In addition to those who were protesting, many supported in other ways. Many did so by promoting the events on social media. Others provided care by supplying needs such as food, water, and in many cases—bail money.

Many jeered. Many mocked. Many disparaged.

Yet still the protestors marched on.

What could possibly motivate them to continue in spite of so much negativity and in spite of the cynicism of the age that says the problem is too huge, too overwhelming, for anyone to change anything?

I think it was because of love.

The fourth week of Advent is the week of Love. What greater sign of love than God sending us Jesus, Immanuel, God with us?

There is a verse in the story of Jesus’ birth that stands out to me as one of the greatest proclamations of love and faith in all of Scripture.

Luke 1:26-38:

Six months later in Nazareth, a city in the rural province of Galilee, the heavenly messenger Gabriel made another appearance. This time the messenger was sent by God to meet with a virgin named Mary, who was engaged to a man named Joseph, a descendant of King David himself. The messenger entered her home.

Messenger: Greetings! You are favored, and the Lord is with you [Among all women on the earth, you have been blessed.]

The heavenly messenger’s words baffled Mary, and she wondered what type of greeting this was.

Messenger: Mary, don’t be afraid. You have found favor with God. Listen, you are going to become pregnant. You will have a son, and you must name Him “Savior,” or Jesus. Jesus will become the greatest among men. He will be known as the Son of the Highest God. God will give Him the throne of his ancestor David, and He will reign over the covenant family of Jacob forever.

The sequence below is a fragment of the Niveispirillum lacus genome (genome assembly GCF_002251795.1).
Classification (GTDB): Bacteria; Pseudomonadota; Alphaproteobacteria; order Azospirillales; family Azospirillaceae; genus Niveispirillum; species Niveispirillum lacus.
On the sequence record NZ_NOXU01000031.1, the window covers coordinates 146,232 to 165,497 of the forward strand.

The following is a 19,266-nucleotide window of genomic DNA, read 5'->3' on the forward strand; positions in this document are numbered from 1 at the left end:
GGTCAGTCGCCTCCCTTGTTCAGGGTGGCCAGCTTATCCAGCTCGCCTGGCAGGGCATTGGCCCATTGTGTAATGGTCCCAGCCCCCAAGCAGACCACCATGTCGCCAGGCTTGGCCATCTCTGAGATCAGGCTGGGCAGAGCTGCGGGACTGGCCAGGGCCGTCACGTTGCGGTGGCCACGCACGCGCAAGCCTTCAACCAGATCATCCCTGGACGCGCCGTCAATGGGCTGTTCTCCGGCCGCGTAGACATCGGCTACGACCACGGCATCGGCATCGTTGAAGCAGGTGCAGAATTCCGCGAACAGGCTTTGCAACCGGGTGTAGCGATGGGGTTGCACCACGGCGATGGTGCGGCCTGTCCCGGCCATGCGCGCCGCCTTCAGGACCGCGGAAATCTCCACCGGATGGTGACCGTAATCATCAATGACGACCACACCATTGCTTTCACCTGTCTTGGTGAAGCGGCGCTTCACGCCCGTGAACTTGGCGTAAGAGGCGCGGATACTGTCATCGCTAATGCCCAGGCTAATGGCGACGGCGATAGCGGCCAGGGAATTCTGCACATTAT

Mary: But I have never been with a man. How can this be possible?

Messenger: The Holy Spirit will come upon you. The Most High will overshadow you. That’s why this holy child will be known, as not just your son, but also as the Son of God. It sounds impossible, but listen—you know your relative Elizabeth has been unable to bear children and is now far too old to be a mother. Yet she has become pregnant, as God willed it. Yes, in three months, she will have a son. So the impossible is possible with God.

Mary (deciding in her heart): Here I am, the Lord’s humble servant. As you have said, let it be done to me.

Did you catch that? “As you have said, let it be done to me.” An older translation of the Bible says, “May it be to me as you have said.”

May it be to me. Let it be done to me.

Such a powerful statement of love, trust, faith, and willingness.

Think about Mary for just a second: she is young. Probably the same age as my daughter—13. She has never been with a man. But she is engaged to one. A young woman. Engaged but not yet married. About to get pregnant.

In churches in 2014 that’s scandalous. But in the synagogue culture of this day and age? Mary is having her life put on the line. Literally. Joseph could stone her. And in the whacked out, patriarchal society of that day, anyone in the town who felt so compelled could have had her stoned to death.

Let’s see if we can grasp this: a teenager, unmarried, pregnant.

Oh yeah, and the baby is going to be the Savior of the world.

Now I understand adolescence, albeit just a little bit. (And I probably understand it in other people’s kids better than in my own.) A 13 year old Mary is probably a little bit more mature than a 13 year old today. The way kids were taught and trained was a little bit different then. But still, at 13 Mary was just beginning to enter society as a woman. She was starting to develop her own identity a little bit. But now, she is having all of that normal development scrapped.

She is being called to be a mother. Under scandalous conditions. To a child that is the Messiah.

And she says, “Let it be done to me.”

Mary knows she may be jeered. She may be mocked. She may be disparaged.

But Mary marches on.

What could possibly motivate her to continue in spite of so much potential negativity and fear?

I think it was because of love.